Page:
The Future of Console Gaming
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Part 1 - The State Of The Industry
Before I begin, I would like to introduce myself. I write for Game Zero under the alias of R.I.P. and I have been playing video games almost as far back as I can remember... I could never get enough. Be it hanging out at the 2600 display at the Sears and playing the demo system while my parents shopped, or scrounging for quarters to play anything with a CRT and a coin-slot. I've been programming off and on since early 1982 when I got my first computer, an Apple //e, and then later in 1986 when I dabbled on my Amiga 1000. My first exposure to modern console gaming was in 1989 when I first played Revenge of Shinobi on the Genesis, followed by hours of time lost to Tetris, and Golgo 13 for the NES.
Finally in 1991, becoming frustrated with the general gaming press available, my friends and I became inspired to begin publishing our own magazine, and thus Game Zero was born. We selected aliases to do our work at that time, not to be "hip" or "silly" but to cloud the gender identity of one of the staff writers who happened to be female (no, it isn't me). Since then, I still play games (on any system I can get my hands on), I still program on occasion, and I still feel that the traditional gaming press poorly serves the general consumer. While, I have made every effort to be fair in this article and present a wide picture of the industry, even I will be the first to admit that my biases as both a professional writer and programmer may come through.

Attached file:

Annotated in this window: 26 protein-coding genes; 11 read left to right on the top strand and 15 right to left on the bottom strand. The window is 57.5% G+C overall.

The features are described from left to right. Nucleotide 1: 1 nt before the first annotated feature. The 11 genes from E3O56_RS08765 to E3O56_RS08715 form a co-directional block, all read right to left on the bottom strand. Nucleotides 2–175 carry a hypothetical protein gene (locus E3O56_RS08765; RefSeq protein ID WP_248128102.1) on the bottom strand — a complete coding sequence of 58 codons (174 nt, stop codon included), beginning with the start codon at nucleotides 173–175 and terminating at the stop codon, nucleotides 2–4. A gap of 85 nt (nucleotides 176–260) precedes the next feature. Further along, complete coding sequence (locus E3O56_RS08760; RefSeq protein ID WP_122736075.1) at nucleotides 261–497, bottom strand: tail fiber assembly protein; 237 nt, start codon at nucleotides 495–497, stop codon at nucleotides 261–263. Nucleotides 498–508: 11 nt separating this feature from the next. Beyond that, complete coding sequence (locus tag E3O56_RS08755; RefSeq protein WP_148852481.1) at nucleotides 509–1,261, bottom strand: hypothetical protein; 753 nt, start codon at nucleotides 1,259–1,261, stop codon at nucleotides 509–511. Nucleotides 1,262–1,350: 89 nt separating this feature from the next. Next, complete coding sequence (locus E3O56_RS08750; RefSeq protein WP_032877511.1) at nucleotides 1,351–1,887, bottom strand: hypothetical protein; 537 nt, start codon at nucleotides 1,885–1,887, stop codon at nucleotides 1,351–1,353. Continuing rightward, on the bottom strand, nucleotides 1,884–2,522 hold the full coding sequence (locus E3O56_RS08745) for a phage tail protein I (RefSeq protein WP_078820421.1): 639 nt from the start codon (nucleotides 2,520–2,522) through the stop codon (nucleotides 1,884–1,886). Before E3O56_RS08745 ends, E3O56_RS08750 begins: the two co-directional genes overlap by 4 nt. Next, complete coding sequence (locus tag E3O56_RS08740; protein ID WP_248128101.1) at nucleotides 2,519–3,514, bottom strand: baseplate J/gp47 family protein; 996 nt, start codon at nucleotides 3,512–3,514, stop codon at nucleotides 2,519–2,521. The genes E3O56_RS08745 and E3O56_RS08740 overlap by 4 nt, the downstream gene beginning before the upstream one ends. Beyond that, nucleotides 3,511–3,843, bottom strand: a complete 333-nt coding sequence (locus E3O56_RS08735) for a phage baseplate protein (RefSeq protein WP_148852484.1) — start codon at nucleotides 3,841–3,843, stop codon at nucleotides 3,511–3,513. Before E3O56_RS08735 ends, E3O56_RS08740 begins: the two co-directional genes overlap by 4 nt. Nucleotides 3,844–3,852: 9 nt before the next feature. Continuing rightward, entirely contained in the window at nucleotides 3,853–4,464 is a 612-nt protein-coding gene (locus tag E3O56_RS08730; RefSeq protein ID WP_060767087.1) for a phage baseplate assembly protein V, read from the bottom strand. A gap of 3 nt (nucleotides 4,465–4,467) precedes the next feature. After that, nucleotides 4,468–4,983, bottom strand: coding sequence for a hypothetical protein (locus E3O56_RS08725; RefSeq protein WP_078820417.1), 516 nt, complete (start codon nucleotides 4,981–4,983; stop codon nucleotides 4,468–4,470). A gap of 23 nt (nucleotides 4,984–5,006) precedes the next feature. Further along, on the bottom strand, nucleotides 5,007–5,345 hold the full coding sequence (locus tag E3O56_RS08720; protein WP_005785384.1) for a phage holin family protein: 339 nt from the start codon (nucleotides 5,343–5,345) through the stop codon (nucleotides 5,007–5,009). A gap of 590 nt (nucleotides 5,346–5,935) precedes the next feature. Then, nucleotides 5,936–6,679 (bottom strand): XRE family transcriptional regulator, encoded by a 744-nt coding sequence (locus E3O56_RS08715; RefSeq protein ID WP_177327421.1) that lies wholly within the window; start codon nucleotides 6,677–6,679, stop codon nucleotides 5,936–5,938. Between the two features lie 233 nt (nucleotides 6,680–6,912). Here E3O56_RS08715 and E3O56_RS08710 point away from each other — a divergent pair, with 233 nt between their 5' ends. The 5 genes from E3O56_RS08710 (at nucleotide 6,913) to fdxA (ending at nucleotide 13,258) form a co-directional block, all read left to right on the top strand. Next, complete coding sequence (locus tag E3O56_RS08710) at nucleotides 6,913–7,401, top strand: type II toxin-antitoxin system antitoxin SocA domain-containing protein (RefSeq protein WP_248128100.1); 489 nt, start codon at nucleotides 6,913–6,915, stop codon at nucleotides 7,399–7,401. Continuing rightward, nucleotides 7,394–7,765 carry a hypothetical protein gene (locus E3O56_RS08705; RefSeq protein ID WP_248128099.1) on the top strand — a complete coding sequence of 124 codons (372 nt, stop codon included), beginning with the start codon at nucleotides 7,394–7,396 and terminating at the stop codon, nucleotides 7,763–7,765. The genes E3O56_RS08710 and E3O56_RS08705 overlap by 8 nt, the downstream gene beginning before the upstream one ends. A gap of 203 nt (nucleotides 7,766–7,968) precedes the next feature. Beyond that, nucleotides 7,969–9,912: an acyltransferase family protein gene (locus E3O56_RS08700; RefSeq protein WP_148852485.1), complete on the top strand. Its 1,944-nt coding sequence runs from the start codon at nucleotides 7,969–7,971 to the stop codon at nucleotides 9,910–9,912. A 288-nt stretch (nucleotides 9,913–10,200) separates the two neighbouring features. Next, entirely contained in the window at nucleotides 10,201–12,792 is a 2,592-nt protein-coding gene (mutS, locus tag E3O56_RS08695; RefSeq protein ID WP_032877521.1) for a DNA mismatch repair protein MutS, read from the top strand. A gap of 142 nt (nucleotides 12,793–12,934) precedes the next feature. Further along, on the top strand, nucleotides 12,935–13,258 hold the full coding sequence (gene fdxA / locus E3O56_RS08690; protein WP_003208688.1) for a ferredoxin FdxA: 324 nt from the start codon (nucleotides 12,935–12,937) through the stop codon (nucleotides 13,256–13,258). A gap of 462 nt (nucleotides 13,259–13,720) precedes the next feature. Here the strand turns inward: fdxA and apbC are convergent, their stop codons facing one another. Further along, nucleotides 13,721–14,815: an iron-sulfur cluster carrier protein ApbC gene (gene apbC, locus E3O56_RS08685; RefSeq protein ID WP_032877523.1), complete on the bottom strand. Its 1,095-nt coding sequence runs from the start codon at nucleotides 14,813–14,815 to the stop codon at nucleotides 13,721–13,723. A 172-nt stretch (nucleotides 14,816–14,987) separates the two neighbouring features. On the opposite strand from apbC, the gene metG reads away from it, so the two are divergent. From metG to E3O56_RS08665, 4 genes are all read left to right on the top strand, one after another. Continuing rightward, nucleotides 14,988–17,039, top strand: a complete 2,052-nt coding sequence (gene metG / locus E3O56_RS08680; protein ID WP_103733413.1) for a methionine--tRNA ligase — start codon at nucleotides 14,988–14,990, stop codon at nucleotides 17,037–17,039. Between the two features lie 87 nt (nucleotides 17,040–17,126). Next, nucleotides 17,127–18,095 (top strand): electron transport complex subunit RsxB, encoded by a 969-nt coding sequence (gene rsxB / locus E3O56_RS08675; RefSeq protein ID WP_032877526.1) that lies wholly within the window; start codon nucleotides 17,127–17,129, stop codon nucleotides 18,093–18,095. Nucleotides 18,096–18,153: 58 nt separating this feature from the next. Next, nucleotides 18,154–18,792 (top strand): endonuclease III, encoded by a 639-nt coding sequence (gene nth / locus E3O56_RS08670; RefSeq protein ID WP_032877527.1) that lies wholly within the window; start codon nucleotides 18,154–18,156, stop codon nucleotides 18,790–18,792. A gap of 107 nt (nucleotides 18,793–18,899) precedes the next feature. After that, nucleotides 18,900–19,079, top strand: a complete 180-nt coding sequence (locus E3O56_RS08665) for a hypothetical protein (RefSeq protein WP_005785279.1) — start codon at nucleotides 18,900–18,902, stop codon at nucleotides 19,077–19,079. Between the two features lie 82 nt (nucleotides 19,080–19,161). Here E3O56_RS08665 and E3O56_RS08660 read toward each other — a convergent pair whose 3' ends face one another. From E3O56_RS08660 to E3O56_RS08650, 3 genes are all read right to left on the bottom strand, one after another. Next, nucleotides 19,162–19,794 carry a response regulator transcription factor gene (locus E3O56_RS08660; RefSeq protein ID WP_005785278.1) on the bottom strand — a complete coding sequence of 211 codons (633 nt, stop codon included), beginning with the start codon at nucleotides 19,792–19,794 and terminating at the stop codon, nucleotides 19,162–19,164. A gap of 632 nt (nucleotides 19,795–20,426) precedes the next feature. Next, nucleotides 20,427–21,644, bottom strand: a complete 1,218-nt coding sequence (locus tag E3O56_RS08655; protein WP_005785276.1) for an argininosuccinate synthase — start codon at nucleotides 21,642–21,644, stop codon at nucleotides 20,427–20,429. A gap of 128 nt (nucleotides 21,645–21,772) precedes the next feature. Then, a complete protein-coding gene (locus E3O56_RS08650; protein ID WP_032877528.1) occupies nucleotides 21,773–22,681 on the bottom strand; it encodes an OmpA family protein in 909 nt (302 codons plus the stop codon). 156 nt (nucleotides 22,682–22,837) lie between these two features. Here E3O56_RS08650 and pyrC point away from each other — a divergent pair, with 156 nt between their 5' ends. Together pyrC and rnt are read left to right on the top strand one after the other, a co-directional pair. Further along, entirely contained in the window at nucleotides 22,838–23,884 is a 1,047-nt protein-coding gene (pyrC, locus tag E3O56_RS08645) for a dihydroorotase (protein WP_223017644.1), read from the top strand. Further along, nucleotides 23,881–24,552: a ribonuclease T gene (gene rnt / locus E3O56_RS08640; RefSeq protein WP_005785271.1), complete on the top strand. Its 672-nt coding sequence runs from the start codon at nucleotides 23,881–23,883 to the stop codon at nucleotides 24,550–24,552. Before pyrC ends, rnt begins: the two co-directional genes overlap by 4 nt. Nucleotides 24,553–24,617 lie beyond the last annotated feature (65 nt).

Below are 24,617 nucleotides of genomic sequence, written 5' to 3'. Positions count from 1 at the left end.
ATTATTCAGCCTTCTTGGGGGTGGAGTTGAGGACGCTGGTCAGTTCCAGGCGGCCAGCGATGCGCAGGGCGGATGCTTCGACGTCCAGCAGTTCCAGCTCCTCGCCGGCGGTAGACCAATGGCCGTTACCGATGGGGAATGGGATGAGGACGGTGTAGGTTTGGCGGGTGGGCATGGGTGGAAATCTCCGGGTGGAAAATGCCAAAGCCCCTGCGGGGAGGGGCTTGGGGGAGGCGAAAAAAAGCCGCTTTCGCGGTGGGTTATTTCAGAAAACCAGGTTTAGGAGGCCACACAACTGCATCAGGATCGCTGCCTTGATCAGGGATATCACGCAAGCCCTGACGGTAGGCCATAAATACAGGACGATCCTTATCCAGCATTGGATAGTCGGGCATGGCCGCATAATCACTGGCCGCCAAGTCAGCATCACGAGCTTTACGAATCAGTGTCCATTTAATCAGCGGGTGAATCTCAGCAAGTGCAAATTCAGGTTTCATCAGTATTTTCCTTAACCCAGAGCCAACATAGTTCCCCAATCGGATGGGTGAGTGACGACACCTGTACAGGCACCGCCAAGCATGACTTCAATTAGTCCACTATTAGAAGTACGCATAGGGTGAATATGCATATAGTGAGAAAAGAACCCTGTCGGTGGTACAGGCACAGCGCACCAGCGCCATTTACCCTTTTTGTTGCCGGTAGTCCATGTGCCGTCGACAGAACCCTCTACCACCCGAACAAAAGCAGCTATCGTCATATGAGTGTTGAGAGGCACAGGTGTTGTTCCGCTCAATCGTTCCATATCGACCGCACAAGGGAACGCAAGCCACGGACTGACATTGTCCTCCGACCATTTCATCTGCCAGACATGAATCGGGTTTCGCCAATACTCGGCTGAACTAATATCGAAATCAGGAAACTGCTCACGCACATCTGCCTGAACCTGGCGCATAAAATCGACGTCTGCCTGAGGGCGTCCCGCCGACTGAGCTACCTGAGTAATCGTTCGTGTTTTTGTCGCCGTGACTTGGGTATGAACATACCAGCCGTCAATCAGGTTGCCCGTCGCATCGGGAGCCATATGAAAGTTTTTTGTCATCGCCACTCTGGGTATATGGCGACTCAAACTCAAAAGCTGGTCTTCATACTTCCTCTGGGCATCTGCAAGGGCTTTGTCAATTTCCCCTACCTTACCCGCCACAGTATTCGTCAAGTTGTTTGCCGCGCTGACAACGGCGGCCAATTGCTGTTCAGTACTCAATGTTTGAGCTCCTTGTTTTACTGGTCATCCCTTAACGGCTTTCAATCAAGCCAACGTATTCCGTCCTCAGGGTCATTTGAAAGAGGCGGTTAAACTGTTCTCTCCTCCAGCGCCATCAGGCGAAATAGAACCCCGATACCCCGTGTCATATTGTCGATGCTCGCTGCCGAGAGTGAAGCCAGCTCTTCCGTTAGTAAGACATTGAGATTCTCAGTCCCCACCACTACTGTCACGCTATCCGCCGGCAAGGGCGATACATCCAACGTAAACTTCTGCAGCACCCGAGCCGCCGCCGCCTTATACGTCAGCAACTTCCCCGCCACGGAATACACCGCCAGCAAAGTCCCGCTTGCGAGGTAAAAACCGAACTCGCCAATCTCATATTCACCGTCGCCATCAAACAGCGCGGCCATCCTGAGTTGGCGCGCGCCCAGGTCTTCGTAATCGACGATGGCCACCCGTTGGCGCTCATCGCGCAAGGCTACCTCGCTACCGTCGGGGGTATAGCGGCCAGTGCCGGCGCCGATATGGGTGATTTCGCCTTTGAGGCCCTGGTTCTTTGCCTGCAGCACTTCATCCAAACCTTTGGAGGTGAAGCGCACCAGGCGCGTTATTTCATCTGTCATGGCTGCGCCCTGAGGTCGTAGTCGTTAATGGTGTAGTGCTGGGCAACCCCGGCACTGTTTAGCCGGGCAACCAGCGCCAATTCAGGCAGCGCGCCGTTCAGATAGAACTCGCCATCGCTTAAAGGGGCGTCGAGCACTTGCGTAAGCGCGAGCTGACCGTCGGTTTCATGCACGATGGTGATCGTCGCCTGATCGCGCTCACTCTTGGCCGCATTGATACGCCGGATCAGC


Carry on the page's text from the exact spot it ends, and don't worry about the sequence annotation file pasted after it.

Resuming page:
To begin our journey, I must recommend that you read two books. The first is "Phoenix: The Fall & Rise of Videogames" by Leonard Herman(1), and "Game Over: How Nintendo Zapped an American Industry, Captured Your Dollars, and Enslaved Your Children" by David Sheff(2). These books are important because they are industry/corporate biographies, which give overview and insight into the day-to-day, behind the scenes events of what happened in the early days of the industry. The first book primarily documents the "Atari years" where the U.S. was the dominant force behind video gaming up through 1996. The second book documents the life of Nintendo from its origins up through the conclusions of its legal battles with Atari and the FTC. As with all biographies, both books should not be taken as the final truth. Combined though, they paint a very vivid picture of our industry up through the mid-nineties. The sad reality is that entering the year 2000, these two books are the only modern, serious attempts to document this industry to-date; aside from a scattered number of magazine articles. The lack of historical information easily available to people outside of the industry who want to learn more is a real problem which needs to be addressed.
Also, before trying to understand where we're going, it is good to have a better understanding of the dynamics of this industry as it stands today. Or more specifically how the non-programmers in the industry drive its direction.